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Few people I know believe any more in the old “land for peace” formula for Middle East peace. There’s simply no more trust among Israelis that the Palestinians could deliver that peace even if it were agreed to, or that the step would be little more than a waiting game for more land. On the Palestinian side, the Israelis have gobbled up too much of the West Bank with mostly permanent settlements at this point and some of that land simply cannot practically be given back. How to breatk the impassed?
Land for land. A new proposal is gaining momentum that the Israelis give back an equivalent percentage of land within in Israel to compensate for the land within the 1967 occupied territories that it has claimed. Interesting. Perhaps the most significant development is that this proposal is being shepherded by Simon Peres, proof that what I blogged about before I came over to Beliefnet — namely that I suspected he wanted to make the largely ceremonial postion of president more substantive — is proving correct.

Prime Minister Ehud Olmert is examining a new framework for peace in which Israel will propose transferring to the Palestinian state areas equivalent to 100 percent of the territories conquered in 1967.
Israel will suggest to the Palestinians to conduct negotiations for adequate territorial compensation from Israel’s sovereign territory, in exchange for settlement blocs amounting to about 5 percent of the West Bank’s area.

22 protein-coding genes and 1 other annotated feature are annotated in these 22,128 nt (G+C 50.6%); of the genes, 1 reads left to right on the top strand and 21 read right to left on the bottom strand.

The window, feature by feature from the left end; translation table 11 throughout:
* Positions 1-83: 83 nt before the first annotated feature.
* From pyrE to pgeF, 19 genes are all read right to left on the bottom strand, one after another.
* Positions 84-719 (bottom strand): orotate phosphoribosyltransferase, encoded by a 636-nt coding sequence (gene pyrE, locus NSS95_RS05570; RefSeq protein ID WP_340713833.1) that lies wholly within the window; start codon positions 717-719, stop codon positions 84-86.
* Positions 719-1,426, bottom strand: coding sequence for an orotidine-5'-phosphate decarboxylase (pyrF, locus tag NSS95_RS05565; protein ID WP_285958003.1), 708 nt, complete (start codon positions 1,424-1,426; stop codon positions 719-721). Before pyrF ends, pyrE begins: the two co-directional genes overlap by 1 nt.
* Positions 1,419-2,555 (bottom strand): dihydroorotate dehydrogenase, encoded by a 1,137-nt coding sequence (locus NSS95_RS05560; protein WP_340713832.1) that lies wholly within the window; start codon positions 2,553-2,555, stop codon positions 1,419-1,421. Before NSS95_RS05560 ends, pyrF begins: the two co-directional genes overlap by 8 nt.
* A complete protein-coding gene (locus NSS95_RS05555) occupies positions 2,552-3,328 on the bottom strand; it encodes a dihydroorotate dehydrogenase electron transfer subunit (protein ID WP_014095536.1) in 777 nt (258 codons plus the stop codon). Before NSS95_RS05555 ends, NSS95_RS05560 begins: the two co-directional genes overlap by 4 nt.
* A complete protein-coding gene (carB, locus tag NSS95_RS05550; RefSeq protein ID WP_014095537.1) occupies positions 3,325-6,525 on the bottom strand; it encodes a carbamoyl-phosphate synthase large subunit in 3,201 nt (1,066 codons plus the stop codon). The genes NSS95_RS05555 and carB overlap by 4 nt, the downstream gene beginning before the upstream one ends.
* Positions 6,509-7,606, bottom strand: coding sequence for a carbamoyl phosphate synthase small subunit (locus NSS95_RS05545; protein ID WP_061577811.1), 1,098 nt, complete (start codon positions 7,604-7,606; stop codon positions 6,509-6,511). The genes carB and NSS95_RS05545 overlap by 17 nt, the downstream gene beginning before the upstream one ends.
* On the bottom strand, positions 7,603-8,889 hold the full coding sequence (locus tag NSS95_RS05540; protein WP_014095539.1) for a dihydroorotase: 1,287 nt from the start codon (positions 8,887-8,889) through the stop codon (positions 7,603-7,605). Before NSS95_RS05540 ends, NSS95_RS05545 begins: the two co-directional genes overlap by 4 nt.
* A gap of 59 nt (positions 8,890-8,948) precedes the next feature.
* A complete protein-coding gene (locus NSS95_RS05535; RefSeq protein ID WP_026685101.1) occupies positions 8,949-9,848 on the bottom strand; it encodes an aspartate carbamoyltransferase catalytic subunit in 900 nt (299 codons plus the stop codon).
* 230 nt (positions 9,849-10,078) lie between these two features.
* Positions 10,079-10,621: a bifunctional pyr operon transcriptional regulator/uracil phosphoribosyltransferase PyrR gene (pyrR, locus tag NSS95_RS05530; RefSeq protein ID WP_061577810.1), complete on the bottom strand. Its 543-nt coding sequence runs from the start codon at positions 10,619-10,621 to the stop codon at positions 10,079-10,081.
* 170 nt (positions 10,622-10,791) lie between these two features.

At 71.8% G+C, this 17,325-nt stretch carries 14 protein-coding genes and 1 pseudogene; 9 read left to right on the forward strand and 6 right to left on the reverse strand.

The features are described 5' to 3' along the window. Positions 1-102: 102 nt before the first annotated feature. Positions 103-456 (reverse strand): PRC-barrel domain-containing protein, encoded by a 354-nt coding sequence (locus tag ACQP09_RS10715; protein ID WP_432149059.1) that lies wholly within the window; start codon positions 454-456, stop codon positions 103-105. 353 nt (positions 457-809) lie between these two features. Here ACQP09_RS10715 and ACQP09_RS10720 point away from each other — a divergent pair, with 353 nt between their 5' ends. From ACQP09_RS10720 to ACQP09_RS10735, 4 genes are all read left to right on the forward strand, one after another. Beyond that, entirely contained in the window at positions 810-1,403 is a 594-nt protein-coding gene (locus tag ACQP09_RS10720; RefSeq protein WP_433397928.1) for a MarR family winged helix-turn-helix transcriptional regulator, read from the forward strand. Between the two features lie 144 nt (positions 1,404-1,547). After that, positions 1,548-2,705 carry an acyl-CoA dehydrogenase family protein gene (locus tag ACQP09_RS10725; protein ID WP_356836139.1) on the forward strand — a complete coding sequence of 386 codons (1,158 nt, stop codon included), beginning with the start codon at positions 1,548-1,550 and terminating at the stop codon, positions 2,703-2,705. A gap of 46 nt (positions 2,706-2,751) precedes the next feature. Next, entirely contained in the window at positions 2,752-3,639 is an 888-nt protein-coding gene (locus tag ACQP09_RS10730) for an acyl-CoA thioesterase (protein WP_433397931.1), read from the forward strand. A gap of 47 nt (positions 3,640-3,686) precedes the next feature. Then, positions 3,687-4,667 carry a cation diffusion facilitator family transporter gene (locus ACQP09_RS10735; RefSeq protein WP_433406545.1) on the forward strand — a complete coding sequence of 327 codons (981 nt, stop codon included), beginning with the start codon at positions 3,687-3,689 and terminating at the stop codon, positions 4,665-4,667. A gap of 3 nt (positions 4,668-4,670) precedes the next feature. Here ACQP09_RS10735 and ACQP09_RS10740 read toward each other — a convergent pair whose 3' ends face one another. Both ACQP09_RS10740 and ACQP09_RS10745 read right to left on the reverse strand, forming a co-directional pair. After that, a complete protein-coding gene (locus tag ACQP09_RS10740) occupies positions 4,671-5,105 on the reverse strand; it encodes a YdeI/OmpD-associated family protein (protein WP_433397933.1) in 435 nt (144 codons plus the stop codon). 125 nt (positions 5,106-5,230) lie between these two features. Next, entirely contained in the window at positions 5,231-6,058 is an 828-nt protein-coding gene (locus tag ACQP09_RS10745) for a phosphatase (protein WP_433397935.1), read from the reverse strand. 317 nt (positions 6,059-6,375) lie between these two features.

Israel is also examining various options of exchanging settlement blocs with Arab community blocs within Israel, in agreement with the residents. An agreement on this issue would enable Yisrael Beiteinu, headed by Avigdor Lieberman, to remain in the coalition.
The new framework was presented to Olmert by President Shimon Peres, a few days after he entered the President’s Residence. It includes a timetable for negotiations for the final status agreement and implementing it, similar to the framework of the Peres-Abu Ala agreement reached at the end of 2001.
Olmert has not yet decided on his position regarding all the plan’s clauses, but apparently has not dismissed its main ideas.
Olmert and Mahmoud Abbas agreed Monday that cooperation between Israel and the Palestinian Authority would be expanded, in an effort to expedite progress in their talks for the establishment of the Palestinian state.

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